Western Sahara – The Partition

Western Sahara Map

Western Sahara Map,
originally uploaded by Western Sahara Project.

Most of the media stories about Western Sahara and the arguments over Morocco’s “Autonomy Plan” give the impression that the entire territory of Western Sahara has been annexed by Morocco. The implication is that the question of limited “self government” as part of a greater Morocco, as opposed to independence, is really one of whether the rest of the world should accept the done deal of Morocco’s occupation and annexation of Western Sahara.

However, the reality on the ground is more complex. Western Sahara is in actual fact partitioned into a region occupied by Morocco (about two thirds of the territory), and one controlled by the Polisario independence movement. The latter is known locally as the “Free Zone” and consists of all the territory to the right (east and south) of the red line shown on this UN map. The areas to the left (west and north) of the red line are those occupied by Morocco.

The red line itself represents the line of defensive works that Morocco has built to seal off the occupied territories from the Free Zone. This line of earthworks, which exploits the natural topography, is known as “The Berm”. Although this map shows the Berm as being contained entirely within the territory of Western Sahara, it actually extends into Mauritania, where the official border between Western Sahara and Mauritania makes a sharp turn to the east (i.e. where the Berm is shown as just about touching the border where the latter forms a right angle). Presumably the Mauritanians don’t feel inclined or able to make a fuss about this Moroccan annexation of an admittedly very tiny and not especially useful part of their country, and the UN don’t want to embarrass them by making public the fact that Morocco has taken some of their territory and they aren’t doing anything about it.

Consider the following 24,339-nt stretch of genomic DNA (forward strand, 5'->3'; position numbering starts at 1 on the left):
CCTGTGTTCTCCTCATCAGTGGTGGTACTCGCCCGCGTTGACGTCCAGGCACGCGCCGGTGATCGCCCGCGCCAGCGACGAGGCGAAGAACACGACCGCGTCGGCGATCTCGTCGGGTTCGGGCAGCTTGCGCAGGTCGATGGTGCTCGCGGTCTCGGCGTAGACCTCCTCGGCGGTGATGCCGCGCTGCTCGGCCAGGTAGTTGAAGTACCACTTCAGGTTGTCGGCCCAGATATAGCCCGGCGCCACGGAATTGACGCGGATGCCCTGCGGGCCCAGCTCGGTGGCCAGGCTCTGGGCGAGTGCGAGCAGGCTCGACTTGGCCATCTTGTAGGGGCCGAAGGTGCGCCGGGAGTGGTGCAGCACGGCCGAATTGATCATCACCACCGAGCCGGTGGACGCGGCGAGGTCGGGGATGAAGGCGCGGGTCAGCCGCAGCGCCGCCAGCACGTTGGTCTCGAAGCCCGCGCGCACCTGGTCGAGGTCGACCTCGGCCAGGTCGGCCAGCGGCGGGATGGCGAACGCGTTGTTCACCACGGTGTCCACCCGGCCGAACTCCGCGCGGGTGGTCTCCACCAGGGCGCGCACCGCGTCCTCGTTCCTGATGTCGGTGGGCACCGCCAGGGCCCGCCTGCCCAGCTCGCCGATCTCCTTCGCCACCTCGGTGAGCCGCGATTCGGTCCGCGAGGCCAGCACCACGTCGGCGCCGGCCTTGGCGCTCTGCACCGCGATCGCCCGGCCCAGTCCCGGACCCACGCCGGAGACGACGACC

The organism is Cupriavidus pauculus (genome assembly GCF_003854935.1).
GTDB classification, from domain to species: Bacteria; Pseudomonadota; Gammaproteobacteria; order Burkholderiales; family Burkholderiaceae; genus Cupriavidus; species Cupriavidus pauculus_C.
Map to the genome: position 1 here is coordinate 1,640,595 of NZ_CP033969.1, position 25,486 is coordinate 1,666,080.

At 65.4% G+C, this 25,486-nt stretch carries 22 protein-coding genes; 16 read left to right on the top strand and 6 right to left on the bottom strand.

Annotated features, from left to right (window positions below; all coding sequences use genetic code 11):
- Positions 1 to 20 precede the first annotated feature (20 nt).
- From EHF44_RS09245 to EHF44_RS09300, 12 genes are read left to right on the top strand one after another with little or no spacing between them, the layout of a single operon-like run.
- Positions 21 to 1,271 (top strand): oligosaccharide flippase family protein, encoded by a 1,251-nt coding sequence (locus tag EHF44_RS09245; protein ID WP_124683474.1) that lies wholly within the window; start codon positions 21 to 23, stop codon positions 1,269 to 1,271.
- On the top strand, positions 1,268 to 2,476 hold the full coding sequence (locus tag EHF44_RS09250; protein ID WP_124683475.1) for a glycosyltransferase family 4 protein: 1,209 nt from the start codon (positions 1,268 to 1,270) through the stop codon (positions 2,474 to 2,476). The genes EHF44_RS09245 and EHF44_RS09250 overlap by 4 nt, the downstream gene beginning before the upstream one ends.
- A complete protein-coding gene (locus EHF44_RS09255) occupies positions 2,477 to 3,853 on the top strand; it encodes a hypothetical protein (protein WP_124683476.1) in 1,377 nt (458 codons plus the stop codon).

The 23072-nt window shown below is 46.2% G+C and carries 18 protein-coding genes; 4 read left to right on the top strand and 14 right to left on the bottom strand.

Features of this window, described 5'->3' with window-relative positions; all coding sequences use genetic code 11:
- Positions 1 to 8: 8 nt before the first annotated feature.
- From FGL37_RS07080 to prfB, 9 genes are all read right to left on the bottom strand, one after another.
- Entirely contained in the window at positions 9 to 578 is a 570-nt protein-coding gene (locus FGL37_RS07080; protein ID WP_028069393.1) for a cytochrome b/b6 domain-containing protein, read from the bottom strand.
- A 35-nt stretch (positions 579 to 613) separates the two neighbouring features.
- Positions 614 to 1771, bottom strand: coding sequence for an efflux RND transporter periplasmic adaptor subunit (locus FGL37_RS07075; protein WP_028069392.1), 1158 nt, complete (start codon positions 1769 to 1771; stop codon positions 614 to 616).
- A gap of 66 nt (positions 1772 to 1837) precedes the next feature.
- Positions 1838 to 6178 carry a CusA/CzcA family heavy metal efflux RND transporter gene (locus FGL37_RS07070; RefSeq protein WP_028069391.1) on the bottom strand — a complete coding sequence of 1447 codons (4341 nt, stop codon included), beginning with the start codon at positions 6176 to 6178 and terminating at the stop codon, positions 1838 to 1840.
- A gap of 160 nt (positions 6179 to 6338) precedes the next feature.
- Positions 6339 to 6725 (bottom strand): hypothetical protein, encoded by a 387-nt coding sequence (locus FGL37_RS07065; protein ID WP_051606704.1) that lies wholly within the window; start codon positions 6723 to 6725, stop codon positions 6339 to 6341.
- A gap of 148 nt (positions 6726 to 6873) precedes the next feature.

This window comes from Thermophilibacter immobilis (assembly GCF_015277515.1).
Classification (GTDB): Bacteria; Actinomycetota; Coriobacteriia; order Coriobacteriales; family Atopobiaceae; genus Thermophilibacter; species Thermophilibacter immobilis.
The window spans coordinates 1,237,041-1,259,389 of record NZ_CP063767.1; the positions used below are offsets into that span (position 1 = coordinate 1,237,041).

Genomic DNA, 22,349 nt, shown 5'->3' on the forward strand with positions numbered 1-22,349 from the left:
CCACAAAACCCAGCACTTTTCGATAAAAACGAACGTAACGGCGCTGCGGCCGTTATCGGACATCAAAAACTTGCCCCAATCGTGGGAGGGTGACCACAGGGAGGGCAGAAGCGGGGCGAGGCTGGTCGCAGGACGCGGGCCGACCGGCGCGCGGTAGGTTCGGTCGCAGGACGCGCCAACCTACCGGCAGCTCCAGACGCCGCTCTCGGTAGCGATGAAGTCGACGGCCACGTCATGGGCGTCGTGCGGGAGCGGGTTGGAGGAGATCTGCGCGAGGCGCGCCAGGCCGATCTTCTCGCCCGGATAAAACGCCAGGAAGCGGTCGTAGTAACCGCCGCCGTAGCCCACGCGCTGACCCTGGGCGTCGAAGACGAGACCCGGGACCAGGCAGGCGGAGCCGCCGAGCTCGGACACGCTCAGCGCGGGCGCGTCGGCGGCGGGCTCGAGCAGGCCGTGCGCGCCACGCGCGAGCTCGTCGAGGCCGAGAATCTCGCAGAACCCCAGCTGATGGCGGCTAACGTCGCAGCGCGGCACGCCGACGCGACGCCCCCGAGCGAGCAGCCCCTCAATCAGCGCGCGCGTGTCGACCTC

The point of all this is that, even if Morocco’s occupation in Western Sahara is “normalised” via international acceptance of its autonomy plan (as favoured by the United States and some other countries), the problem won’t be solved. A rump Western Sahara will still remain, controlled by the Polisario, which is under pressure from the 160,000 – 200,000 Sahrawi refugees in Algeria to renew the conflict. The autonomy plan will solve nothing, and the conflict will still fester. It may even explode into violence as the exiled Sahrawi and the Polisario feel they have nothing to lose, the rest of the world having betrayed the UN’s promise to arrange a referendum on self-determination. Self determination might be compatible with annexation in the tortuous Byzantine arguments of Morocco and it’s supporters, but the Polisario and the exiled Sahrawi (as well as many if not most of those living under Moroccan occupation) view it as meaning, well, the right to determine their own future and political status.

Unfortunately, most of the politicians tasked with deciding whether their countries should reward Morocco’s occupation and annexation of this disputed territory seem to be entirely unaware of the political and geographical realities on the ground. They seem to believe that by endorsing Morocco’s occupation of Western Sahara they will help to solve the problem of Western Sahara’s status. They are wrong. Endorsing an annexation is morally reprehensible. Endorsing a partial annexation is just stupid.